Jewelry artist Judie Raiford’s multidisciplinary gallery has been a Roswell institution since 1996. Recently, as I entered the tall timber-frame building to interview its entrepreneurial owner, she was giving a customer a pair of earrings she’d crafted from the client’s father’s cuff links, even incorporating his monogram. The result: a new family heirloom that was trademark Raiford.
How did you get into making jewelry?
The 1960s were ending, and I realized that “sex, drugs, and rock ’n’ roll” was not a career choice. I picked the one field of art [from which] you can make a living. Jewelry is hormonal. Women want to be lovely, and men want to get lucky. Here, jewelry is 6 percent of our footprint, and it’s 40 to 50 percent of our revenue.
Why did you decide to feature other mediums in the gallery?
I thought I’d work less, ha! But it has never ceased to be fun. I would love to tell you that I had a great plan, but in reality it was seat of the pants. If I loved it, I wanted to carry it. Glass is my favorite because it’s the opposite of metal, which I work with every day.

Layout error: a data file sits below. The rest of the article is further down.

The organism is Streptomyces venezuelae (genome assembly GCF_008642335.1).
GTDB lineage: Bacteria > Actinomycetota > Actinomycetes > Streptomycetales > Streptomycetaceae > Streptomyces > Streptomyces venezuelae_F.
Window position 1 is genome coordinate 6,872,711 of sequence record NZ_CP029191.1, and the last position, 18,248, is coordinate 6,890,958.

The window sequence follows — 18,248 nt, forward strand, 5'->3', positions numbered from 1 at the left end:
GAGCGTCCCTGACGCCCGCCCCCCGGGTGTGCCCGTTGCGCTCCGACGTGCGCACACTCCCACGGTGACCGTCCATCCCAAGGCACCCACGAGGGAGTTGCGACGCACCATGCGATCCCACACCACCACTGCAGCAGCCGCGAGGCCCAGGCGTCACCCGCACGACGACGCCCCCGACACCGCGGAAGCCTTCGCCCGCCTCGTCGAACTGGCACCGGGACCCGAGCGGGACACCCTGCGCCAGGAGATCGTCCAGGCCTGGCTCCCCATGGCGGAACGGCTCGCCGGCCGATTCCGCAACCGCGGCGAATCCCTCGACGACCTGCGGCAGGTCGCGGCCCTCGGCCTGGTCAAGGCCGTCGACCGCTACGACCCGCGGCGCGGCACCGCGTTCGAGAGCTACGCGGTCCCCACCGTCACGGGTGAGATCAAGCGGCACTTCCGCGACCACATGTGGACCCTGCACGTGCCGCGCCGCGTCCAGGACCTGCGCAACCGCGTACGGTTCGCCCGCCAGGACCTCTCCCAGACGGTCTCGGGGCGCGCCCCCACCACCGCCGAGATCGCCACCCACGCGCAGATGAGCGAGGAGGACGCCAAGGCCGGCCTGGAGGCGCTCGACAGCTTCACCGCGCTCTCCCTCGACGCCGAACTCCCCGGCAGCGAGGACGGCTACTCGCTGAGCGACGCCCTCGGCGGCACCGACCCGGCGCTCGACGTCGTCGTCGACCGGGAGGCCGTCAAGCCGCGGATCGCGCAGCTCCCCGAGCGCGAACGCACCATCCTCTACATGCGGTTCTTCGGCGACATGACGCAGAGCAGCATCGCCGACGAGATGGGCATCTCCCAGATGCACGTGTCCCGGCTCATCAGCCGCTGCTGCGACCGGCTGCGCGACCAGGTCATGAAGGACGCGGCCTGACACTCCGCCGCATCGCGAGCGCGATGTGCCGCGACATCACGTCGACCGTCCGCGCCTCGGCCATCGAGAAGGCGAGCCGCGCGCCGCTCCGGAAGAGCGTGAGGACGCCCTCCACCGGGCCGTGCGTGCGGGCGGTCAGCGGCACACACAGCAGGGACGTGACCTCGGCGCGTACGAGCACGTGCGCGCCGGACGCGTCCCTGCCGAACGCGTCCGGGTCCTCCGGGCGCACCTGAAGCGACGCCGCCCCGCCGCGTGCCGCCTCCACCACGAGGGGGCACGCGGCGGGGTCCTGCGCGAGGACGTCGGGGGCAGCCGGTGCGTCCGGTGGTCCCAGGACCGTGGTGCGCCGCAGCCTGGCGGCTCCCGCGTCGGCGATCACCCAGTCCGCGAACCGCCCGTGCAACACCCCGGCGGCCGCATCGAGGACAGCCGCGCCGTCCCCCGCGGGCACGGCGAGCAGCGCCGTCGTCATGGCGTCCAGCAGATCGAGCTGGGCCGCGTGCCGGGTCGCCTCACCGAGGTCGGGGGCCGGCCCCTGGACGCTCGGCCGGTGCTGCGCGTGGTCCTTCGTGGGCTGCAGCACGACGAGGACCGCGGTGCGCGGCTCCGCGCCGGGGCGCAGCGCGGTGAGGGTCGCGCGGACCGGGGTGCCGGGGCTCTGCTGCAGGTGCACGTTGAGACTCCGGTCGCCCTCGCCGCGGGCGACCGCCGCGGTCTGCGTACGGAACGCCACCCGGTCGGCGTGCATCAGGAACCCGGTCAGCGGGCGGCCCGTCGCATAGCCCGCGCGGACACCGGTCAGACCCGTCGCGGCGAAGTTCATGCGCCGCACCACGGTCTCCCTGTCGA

Tell me about your building.
About a hundred friends gathered to erect this 9,100-square-foot building in an Amish-style barn raising in 1995. Even the architect came to help because he said he’d never see this happen again. The building is made of local pine and oak trees that were destined for the dump. At the time, Roswell was growing so fast that people were clear-cutting land.
Has the DIY movement helped or hurt art galleries?
I think it’s great. People have touched materials, so they understand them better. I have never believed in that artificial line between craft and art, so I ignore it.
1169 Canton Street, Roswell
This article originally appeared in our Spring 2016 issue of Atlanta Magazine’s HOME.